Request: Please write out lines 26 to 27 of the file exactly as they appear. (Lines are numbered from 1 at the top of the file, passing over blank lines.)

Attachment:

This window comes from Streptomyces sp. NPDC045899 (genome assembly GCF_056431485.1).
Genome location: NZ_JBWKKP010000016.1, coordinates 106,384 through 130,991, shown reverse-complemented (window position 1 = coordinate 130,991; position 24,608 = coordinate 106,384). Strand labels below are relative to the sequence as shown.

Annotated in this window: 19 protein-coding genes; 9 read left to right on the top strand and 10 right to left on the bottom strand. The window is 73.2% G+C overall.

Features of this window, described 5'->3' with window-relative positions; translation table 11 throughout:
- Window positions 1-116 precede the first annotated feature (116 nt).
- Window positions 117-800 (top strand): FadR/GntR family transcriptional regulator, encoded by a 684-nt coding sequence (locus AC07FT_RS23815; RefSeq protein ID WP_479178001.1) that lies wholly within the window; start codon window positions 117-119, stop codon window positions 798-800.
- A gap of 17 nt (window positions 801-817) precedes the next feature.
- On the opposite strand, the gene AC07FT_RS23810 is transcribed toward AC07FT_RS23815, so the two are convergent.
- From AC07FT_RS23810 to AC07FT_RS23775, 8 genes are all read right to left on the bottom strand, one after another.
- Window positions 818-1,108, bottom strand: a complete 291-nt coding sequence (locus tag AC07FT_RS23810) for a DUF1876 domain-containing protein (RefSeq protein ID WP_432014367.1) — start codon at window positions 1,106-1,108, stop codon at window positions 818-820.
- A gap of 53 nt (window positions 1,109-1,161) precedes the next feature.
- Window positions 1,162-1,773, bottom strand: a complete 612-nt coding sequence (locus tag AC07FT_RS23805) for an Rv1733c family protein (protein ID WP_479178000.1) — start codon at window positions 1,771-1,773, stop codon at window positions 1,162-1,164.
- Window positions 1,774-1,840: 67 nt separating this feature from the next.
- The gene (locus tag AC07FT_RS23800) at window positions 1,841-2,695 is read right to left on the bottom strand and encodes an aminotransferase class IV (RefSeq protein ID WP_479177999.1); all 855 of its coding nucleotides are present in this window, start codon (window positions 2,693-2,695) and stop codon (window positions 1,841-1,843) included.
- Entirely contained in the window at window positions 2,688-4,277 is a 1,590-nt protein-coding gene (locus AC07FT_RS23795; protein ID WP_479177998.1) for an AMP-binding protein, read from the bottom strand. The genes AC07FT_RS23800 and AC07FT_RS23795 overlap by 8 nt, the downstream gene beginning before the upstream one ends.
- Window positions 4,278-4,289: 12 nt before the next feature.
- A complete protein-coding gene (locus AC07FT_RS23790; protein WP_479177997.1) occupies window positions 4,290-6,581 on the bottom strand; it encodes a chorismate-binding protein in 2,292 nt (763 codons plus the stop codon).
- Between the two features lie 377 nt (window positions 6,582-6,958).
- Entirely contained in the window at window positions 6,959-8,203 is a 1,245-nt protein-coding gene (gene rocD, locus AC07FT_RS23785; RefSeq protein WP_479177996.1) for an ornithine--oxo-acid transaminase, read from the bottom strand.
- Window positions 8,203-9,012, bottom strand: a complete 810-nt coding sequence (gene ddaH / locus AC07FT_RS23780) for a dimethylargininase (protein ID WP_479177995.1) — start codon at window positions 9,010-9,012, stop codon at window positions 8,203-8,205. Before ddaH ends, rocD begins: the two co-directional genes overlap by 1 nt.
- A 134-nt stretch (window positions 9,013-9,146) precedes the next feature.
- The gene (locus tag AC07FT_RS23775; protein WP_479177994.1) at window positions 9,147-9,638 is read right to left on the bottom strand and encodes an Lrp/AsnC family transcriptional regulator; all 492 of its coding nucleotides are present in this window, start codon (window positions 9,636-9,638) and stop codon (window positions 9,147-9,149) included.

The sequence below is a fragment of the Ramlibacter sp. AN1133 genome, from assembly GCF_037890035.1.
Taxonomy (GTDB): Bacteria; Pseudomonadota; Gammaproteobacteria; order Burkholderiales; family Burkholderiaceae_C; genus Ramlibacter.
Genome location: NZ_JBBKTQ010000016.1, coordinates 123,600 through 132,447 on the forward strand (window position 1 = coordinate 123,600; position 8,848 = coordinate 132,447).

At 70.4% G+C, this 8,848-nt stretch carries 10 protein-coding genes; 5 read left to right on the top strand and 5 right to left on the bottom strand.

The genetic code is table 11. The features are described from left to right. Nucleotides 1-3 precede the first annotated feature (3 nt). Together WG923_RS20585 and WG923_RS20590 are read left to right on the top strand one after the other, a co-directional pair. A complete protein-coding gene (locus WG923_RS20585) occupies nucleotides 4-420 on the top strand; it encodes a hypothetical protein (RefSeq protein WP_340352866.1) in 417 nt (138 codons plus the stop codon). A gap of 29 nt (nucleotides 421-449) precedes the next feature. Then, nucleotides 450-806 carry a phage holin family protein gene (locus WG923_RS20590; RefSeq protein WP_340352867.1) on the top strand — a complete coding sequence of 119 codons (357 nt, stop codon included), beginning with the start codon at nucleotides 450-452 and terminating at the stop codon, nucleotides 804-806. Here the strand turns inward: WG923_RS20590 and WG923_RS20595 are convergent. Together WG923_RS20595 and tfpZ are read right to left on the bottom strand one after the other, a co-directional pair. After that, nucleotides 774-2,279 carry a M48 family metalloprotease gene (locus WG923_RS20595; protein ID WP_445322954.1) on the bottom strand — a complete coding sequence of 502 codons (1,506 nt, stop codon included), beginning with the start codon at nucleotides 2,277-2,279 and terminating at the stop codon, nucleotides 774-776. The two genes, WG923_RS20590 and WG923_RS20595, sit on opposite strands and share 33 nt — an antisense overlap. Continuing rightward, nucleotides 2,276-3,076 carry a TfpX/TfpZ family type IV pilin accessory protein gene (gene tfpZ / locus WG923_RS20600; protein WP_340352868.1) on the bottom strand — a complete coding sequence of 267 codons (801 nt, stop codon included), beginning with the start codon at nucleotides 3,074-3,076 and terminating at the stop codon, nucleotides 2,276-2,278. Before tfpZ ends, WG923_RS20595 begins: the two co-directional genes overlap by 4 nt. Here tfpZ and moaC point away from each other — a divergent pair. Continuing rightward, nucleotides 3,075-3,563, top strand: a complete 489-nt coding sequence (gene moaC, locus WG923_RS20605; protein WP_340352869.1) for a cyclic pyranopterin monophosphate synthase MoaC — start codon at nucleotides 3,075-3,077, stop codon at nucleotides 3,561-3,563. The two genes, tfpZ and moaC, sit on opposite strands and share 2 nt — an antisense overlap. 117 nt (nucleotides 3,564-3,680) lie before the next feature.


At 70.4% G+C, this 8,848-nt stretch carries 10 protein-coding genes; 5 read left to right on the top strand and 5 right to left on the bottom strand.

The genetic code is table 11. The features are described from left to right. Nucleotides 1-3 precede the first annotated feature (3 nt). Together WG923_RS20585 and WG923_RS20590 are read left to right on the top strand one after the other, a co-directional pair. A complete protein-coding gene (locus WG923_RS20585) occupies nucleotides 4-420 on the top strand; it encodes a hypothetical protein (RefSeq protein WP_340352866.1) in 417 nt (138 codons plus the stop codon). A gap of 29 nt (nucleotides 421-449) precedes the next feature. Then, nucleotides 450-806 carry a phage holin family protein gene (locus WG923_RS20590; RefSeq protein WP_340352867.1) on the top strand — a complete coding sequence of 119 codons (357 nt, stop codon included), beginning with the start codon at nucleotides 450-452 and terminating at the stop codon, nucleotides 804-806. Here the strand turns inward: WG923_RS20590 and WG923_RS20595 are convergent. Together WG923_RS20595 and tfpZ are read right to left on the bottom strand one after the other, a co-directional pair. After that, nucleotides 774-2,279 carry a M48 family metalloprotease gene (locus WG923_RS20595; protein ID WP_445322954.1) on the bottom strand — a complete coding sequence of 502 codons (1,506 nt, stop codon included), beginning with the start codon at nucleotides 2,277-2,279 and terminating at the stop codon, nucleotides 774-776. The two genes, WG923_RS20590 and WG923_RS20595, sit on opposite strands and share 33 nt — an antisense overlap. Continuing rightward, nucleotides 2,276-3,076 carry a TfpX/TfpZ family type IV pilin accessory protein gene (gene tfpZ / locus WG923_RS20600; protein WP_340352868.1) on the bottom strand — a complete coding sequence of 267 codons (801 nt, stop codon included), beginning with the start codon at nucleotides 3,074-3,076 and terminating at the stop codon, nucleotides 2,276-2,278. Before tfpZ ends, WG923_RS20595 begins: the two co-directional genes overlap by 4 nt. Here tfpZ and moaC point away from each other — a divergent pair. Continuing rightward, nucleotides 3,075-3,563, top strand: a complete 489-nt coding sequence (gene moaC, locus WG923_RS20605; protein WP_340352869.1) for a cyclic pyranopterin monophosphate synthase MoaC — start codon at nucleotides 3,075-3,077, stop codon at nucleotides 3,561-3,563. The two genes, tfpZ and moaC, sit on opposite strands and share 2 nt — an antisense overlap. 117 nt (nucleotides 3,564-3,680) lie before the next feature.